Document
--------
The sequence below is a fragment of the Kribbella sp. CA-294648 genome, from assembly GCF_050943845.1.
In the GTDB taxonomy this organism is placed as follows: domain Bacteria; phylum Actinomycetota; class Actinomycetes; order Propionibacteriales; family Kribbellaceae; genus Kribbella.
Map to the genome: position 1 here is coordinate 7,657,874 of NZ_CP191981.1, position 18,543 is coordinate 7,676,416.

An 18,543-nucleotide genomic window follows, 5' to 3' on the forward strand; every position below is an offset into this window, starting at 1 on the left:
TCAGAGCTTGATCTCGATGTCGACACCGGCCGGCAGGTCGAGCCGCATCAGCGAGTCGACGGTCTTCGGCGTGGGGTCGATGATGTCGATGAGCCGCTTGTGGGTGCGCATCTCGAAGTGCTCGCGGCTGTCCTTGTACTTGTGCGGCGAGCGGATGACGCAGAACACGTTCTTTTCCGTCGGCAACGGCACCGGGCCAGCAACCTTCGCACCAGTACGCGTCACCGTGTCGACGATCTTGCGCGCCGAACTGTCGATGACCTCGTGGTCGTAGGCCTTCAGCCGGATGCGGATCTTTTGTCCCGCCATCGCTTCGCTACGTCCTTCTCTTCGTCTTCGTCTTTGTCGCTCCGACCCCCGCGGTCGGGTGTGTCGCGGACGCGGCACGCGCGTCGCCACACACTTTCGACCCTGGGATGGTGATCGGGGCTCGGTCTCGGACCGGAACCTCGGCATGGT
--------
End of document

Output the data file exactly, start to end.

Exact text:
The sequence below is a fragment of the Kribbella sp. CA-294648 genome, from assembly GCF_050943845.1.
In the GTDB taxonomy this organism is placed as follows: domain Bacteria; phylum Actinomycetota; class Actinomycetes; order Propionibacteriales; family Kribbellaceae; genus Kribbella.
Map to the genome: position 1 here is coordinate 7,657,874 of NZ_CP191981.1, position 18,543 is coordinate 7,676,416.

An 18,543-nucleotide genomic window follows, 5' to 3' on the forward strand; every position below is an offset into this window, starting at 1 on the left:
TCAGAGCTTGATCTCGATGTCGACACCGGCCGGCAGGTCGAGCCGCATCAGCGAGTCGACGGTCTTCGGCGTGGGGTCGATGATGTCGATGAGCCGCTTGTGGGTGCGCATCTCGAAGTGCTCGCGGCTGTCCTTGTACTTGTGCGGCGAGCGGATGACGCAGAACACGTTCTTTTCCGTCGGCAACGGCACCGGGCCAGCAACCTTCGCACCAGTACGCGTCACCGTGTCGACGATCTTGCGCGCCGAACTGTCGATGACCTCGTGGTCGTAGGCCTTCAGCCGGATGCGGATCTTTTGTCCCGCCATCGCTTCGCTACGTCCTTCTCTTCGTCTTCGTCTTTGTCGCTCCGACCCCCGCGGTCGGGTGTGTCGCGGACGCGGCACGCGCGTCGCCACACACTTTCGACCCTGGGATGGTGATCGGGGCTCGGTCTCGGACCGGAACCTCGGCATGGT